Report: Trump Shut Down His Blog After a Month Because So Many People Were Making Fun of It

Back in March, after Donald Trump was banned from Facebook and Twitter for inciting an insurrection, his spokesperson Jason Miller appeared on Fox News and declared the following: “We’re going to see President Trump returning to social media in probably about two or three months here with his own platform…this is something that I think will be the hottest ticket in social media, it’s going to completely redefine the game, and everybody is going to be waiting and watching to see what exactly President Trump does. But it will be his own platform…. I can’t go much further than what I was able to just share, but I can say that it will be big once he starts. There have been a lot of high-power meetings he’s been having at Mar-a-Lago with some teams of folks who have been coming in, and…it’s not just one company that’s approached the president, there have been numerous companies. But I think the president does know what direction he wants to head here and this new platform is going to be big and everyone wants him, he’s gonna bring millions and millions, tens of millions of people to this new platform.”

With a big pitch like that, you might have expected the ex-president to unveil a social network that at least appeared to be more robust than a simple blog on his website but in fact, that’s exactly what Trump’s “return to social media” “with his own platform” entailed. It was called “From the Desk of Donald J. Trump,” and the reason we’re speaking of it in the past tense is because just a month after launching, the ex-president’s blog, where followers could find typically unhinged statements on his burgeoning legal problems, has been shut down. And not just shut down but scrubbed of old posts, depriving supporters of an archive to scroll through during particularly tough times, when they want to be reminded that “almost 75 million” people voted for him (yet he still lost the election).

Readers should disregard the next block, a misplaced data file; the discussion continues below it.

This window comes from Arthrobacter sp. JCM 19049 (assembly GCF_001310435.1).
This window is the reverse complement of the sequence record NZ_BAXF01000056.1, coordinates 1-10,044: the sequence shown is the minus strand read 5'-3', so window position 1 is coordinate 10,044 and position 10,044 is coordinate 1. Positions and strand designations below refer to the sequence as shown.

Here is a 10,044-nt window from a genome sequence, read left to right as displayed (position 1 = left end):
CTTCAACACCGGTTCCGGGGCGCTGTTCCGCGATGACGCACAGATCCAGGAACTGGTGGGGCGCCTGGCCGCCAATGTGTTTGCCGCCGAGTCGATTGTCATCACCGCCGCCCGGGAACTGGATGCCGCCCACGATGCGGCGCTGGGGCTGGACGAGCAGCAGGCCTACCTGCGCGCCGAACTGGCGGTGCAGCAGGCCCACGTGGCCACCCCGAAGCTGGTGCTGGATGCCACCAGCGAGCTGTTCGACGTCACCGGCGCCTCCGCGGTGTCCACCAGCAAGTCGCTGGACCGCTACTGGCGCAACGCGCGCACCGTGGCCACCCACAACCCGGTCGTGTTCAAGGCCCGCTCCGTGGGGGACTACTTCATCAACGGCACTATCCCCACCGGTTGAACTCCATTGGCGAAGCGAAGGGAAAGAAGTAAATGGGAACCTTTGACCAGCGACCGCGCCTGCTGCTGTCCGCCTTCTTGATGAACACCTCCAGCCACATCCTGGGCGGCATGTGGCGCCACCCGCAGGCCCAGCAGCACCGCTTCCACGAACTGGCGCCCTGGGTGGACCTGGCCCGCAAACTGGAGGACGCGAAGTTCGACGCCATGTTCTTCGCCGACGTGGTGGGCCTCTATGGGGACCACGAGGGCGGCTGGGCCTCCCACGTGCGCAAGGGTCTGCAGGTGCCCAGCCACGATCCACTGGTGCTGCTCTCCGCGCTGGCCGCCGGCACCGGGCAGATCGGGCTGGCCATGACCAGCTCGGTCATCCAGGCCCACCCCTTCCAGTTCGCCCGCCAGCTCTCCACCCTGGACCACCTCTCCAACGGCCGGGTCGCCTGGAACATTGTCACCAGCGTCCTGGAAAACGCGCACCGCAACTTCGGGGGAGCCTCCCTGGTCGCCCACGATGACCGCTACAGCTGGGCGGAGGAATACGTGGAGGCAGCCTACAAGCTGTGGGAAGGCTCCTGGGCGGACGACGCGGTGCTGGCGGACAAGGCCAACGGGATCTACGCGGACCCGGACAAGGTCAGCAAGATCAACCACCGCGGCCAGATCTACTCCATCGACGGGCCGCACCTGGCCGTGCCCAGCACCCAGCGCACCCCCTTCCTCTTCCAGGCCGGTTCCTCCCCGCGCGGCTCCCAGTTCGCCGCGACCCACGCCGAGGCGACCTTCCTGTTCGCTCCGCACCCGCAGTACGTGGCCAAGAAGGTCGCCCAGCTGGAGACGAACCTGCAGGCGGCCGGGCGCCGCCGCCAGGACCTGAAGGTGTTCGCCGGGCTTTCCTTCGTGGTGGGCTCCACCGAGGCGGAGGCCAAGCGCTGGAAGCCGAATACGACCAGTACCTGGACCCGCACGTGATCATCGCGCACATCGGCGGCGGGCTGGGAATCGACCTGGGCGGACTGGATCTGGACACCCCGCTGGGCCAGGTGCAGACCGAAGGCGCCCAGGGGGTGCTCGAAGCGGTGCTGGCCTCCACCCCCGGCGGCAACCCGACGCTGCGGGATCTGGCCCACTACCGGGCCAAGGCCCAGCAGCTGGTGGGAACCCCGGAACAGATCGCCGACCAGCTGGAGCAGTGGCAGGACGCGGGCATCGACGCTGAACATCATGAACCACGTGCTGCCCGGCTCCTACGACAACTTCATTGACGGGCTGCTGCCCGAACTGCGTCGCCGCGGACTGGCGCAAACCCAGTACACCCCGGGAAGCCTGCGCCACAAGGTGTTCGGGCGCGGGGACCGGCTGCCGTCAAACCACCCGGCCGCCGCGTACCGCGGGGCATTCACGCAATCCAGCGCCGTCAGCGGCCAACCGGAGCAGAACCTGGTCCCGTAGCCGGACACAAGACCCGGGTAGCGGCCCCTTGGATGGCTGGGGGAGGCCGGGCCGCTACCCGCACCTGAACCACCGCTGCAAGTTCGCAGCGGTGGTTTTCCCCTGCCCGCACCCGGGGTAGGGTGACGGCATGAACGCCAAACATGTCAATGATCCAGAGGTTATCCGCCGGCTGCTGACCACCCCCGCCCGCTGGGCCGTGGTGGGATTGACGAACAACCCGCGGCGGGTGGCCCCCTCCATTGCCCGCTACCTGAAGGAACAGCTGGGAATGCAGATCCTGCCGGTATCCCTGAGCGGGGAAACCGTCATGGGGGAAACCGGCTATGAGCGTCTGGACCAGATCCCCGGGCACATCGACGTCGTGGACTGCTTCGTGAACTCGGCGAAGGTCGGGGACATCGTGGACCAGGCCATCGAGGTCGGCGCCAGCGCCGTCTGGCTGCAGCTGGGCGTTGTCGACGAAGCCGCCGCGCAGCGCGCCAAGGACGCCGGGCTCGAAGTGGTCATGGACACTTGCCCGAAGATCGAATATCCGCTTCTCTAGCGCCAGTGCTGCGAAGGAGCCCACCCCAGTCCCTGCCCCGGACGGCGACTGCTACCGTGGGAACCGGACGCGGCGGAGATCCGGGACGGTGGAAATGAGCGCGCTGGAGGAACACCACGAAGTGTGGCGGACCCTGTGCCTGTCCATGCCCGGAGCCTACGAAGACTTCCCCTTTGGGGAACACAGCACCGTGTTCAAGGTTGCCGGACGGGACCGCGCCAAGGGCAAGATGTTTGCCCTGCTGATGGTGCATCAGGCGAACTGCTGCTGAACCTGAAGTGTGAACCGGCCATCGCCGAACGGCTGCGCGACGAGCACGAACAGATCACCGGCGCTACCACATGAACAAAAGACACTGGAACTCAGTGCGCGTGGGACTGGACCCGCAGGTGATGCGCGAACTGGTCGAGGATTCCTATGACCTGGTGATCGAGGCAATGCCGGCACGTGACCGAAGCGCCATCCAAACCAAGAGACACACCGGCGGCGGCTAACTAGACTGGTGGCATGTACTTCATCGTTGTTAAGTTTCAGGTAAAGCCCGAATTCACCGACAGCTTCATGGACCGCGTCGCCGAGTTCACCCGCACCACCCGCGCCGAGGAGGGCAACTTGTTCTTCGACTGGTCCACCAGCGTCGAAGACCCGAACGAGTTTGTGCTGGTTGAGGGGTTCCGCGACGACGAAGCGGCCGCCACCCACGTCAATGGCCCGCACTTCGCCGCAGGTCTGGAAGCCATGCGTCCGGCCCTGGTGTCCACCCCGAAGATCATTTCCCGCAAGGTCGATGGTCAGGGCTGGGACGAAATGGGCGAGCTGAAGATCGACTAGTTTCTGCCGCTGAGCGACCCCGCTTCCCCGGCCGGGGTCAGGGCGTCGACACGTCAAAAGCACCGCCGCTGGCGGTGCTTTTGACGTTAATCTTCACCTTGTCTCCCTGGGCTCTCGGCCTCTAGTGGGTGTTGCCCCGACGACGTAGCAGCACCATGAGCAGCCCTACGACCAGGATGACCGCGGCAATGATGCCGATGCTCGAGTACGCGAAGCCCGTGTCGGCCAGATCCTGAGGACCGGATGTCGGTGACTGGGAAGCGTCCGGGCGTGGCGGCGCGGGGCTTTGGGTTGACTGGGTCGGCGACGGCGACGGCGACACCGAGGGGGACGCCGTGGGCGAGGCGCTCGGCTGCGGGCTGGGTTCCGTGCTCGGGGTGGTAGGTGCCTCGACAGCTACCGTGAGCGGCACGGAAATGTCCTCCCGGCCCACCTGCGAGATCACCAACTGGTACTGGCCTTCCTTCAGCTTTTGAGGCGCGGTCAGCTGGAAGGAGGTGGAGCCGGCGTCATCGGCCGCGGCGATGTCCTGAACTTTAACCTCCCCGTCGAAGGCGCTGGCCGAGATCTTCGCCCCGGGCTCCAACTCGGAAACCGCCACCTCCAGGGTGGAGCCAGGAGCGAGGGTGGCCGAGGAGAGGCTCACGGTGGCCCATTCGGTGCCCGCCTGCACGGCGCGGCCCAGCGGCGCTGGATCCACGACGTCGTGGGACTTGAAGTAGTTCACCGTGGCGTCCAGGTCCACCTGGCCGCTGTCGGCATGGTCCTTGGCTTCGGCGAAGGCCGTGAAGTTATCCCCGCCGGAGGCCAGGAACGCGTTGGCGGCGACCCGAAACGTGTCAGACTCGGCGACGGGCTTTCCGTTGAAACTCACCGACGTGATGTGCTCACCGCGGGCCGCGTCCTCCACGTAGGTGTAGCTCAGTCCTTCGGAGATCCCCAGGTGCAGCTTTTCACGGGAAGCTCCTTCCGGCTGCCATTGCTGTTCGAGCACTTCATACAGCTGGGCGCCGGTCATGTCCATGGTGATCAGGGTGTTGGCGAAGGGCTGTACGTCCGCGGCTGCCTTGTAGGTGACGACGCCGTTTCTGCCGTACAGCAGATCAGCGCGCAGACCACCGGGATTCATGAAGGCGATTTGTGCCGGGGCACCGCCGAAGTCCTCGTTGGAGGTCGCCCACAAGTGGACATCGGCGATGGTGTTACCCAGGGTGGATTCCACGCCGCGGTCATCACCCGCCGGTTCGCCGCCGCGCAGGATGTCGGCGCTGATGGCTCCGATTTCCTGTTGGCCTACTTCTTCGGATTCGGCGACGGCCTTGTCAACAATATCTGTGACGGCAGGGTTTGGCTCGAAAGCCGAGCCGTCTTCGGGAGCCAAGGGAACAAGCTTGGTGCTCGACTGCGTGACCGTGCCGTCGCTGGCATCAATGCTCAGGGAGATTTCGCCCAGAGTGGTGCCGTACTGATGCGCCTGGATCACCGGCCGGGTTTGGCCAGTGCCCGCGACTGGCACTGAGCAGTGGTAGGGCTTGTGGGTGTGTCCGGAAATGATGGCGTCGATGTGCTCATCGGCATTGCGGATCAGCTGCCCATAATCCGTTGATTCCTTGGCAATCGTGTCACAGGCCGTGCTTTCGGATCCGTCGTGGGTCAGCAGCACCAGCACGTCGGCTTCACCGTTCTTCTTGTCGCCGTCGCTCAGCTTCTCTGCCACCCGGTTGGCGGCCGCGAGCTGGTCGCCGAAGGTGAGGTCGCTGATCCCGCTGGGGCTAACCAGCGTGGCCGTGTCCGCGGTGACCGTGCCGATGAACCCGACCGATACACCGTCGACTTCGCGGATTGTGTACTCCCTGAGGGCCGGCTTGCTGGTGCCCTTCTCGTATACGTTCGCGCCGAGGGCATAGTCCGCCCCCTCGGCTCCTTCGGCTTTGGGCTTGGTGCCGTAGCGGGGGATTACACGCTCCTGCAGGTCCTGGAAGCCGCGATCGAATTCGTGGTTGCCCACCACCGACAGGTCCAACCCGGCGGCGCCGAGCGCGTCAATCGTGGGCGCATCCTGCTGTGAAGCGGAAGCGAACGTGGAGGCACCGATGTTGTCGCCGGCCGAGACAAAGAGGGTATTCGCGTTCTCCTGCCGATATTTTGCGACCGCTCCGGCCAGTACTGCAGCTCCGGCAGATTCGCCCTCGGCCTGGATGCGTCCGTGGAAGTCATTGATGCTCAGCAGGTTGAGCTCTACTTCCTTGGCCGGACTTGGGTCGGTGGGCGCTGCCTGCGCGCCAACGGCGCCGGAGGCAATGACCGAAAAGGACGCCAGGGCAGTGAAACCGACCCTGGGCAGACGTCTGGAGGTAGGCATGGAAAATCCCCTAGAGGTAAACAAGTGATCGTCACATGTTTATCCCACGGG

Why the sudden departure? While it’s a difficult time for many a media company, according to The Washington Post, Trump closed up shop because so many people were, appropriately, making fun of it. Also, it had almost no readers:

Trump rolled out the blog last month after being absent from social media since January, but his effort to regain some of the attention he received with his headline-grabbing tweets largely failed. An adviser told The Washington Post’s Josh Dawsey that the former president wanted to open a new “platform” and didn’t like that this platform was being mocked and had so few readers. The individual spoke on the condition of anonymity to talk frankly about Trump’s plans.

According to Washington Post analysis published last month, posts “From the Desk of Donald J. Trump,” as of mid-May, had been shared to Facebook “on average fewer than 2,000 times a day—a staggering drop from last year, when his Facebook page fielded tens of millions of comments, shares and other interactions every week.” In other words, his blog was a “stone-cold loser,” which you might have thought would translate to hate-clicks but apparently didn’t even do that.

Of course, ask Miller and this is simply a strategic repositioning and Trump is soon going to be huge again on the internet, or something. In a sad, bullshit statement, he told CNBC: “It was just auxiliary to the broader efforts we have and are working on. Hoping to have more information on the broader efforts soon, but I do not have a precise awareness of timing.”

As HuffPost noted in it eulogy, “‘From the Desk of Donald J. Trump’ was preceded in death” by many of its siblings: “Trump Airlines, Trump beverages, Trump: The Game, numerous Trump casinos, Trump magazine, Trump Mortgage, Trump Steaks, a Trump travel website, Trump telecom, Trump University, and Trump Vodka.”

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Texas bill would ban teaching about America’s racist past and present

Giving kids historically accurate information about the country they live in? The Lone Star State can‘t have that! Per The Washington Post:

Under the culture war rallying cry of combating “critical race theory”—an academic framework centered on the idea that racism is systemic, not just a collection of individual prejudices—lawmakers have endorsed an extraordinary intervention in classrooms across Texas. Their plans would impose restrictions on how teachers discuss current events, bar students from receiving course credit for civic engagement and, in the words of advocates, restore the role of “traditional history” to its rightful place of primacy by emphasizing the nation’s noble ideals, rather than its centuries-long record of failing to live up to them. “We should be teaching American history,” Texas Attorney General Ken Paxton (R) recently told an interviewer with Sinclair broadcasting. “We should not be teaching that people are somehow unequal.”